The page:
A few days ago I wrote about my confusion about the days of the week. In Abu Dhabi, Sunday is the start of the work week, which means that Monday feels like Tuesday and today, Tuesday, I’m pretty sure it’s Wednesday. On Sunday, I remembered about Stasha’s Monday listicle, but then I thought, “it’s only Sunday, I’ll do it tomorrow.”
But then yesterday felt like Tuesday; I sort of elided Monday right into non-existence. It’s funny how ingrained these rhythms have become and how hard it is to unlearn. But over there in the other hemisphere, it’s only Tuesday afternoon, so I’m not that late for a listicle link.
Today’s topic–well, yesterday’s topic–is about childhood and how our children’s lives are different from our own.
1. Freedom. Granted, my childhood now exists in a hazy tangle somewhere in the back of my dusty brain, so my recollections are probably not altogether accurate. But what I think I see–and my mom corroborates–is that the deepest difference between my kids’ lives and my own has to do with freedom, which is to say, the relative lack of freedom my kids have, compared to what I had. We lived in a small town growing up, and of a summer morning, my mom pretty much opened up the front door and plopped us outside, with instructions to “go play.” And we did: tag, running bases, sardines, tease-the-little-kids, tease-the-kid-with-glasses (me, alas), light bugs on fire, light leaves on fire (and almost the garage, whoops), hopscotch, sprinklers, various wheeled things: bikes, skates, skateboards, scooters. We roamed our blocks at will, in and out of neighbors’ houses, depending on who had the best snacks. I’m sure that we had lessons–somehow swimming happened, and tennis, and ballet–but my memory is of a childhood relatively free from structured play. If we didn’t amuse ourselves…we were not amused.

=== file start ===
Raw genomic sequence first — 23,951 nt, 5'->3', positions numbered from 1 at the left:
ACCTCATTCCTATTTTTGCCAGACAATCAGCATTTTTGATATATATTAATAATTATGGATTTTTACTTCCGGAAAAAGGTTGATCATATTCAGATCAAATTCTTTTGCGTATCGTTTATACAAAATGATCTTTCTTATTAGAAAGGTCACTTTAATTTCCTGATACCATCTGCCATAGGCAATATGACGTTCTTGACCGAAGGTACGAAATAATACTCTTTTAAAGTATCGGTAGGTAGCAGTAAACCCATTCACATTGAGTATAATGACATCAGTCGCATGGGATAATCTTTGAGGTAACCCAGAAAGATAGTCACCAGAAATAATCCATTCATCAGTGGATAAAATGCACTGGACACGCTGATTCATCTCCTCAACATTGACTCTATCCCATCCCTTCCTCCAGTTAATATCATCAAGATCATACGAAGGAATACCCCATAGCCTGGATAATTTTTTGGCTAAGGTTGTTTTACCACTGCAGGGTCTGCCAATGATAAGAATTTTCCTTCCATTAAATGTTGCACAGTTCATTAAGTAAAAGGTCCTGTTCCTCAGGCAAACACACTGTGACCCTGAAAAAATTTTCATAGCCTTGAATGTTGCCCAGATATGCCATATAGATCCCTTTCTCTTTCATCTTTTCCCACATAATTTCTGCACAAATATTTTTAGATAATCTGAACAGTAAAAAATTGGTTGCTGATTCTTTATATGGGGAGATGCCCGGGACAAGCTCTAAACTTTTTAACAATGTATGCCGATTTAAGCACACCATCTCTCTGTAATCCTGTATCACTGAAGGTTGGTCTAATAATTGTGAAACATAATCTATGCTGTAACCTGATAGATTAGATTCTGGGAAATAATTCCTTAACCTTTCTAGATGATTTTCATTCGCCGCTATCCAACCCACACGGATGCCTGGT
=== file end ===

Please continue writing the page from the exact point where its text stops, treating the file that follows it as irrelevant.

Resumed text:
2. Screens, screens, screens. I’m going to try to write about screens without sounding like a luddite banshee, but it’s tough. Back in the day (you know, when everything was perfect) my family had a portable black-and-white television. It was about as big as my five-year-old head. It perched on the counter in the kitchen, or on a table in the family room, depending on what we were watching, and that was it. And because I knew nothing else, it didn’t bother me. I read a lot, drew a lot, lived a lot in my imagination, told myself stories. In my mind, my kids are surrounded by screens, although they think they are under-screened, because we only have one television and it’s not as big as the wall. But our house is filled with computers, ipads, iphones, and they both have a DSi thingy. It’s an entirely new way to exist–they’re going to have the most dextrous thumbs in human history, this generation is, from all the flicking and bipping and whacking they do with their various games.
3. Cousins. I grew up spending summers in Northern Michigan with herds of cousins–about 15 of them, give or take–all squeezed into one biggish ramshackle cottage that backed up onto a woods filled with pine and cedar. There was much roaming in the woods, endless games of cards and monpoly, lots of bickering and some fighting, a few serious accidents (okay, so maybe cousin Will, at the age of about 7, shouldn’t have been playing at the edge of a cliff), and, I realize now, an ever-deepening sense of connectedness. We all had to learn to negotiate with the kids younger than we were and the kids older than we were and as aggravating as it may have been at the time to share a bedroom with five, sometimes six, other cousins, looking back, I wouldn’t trade it for anything. My kids have three cousins and I think that’s going to be it. I wish for their sake they could know the comfort of a herd.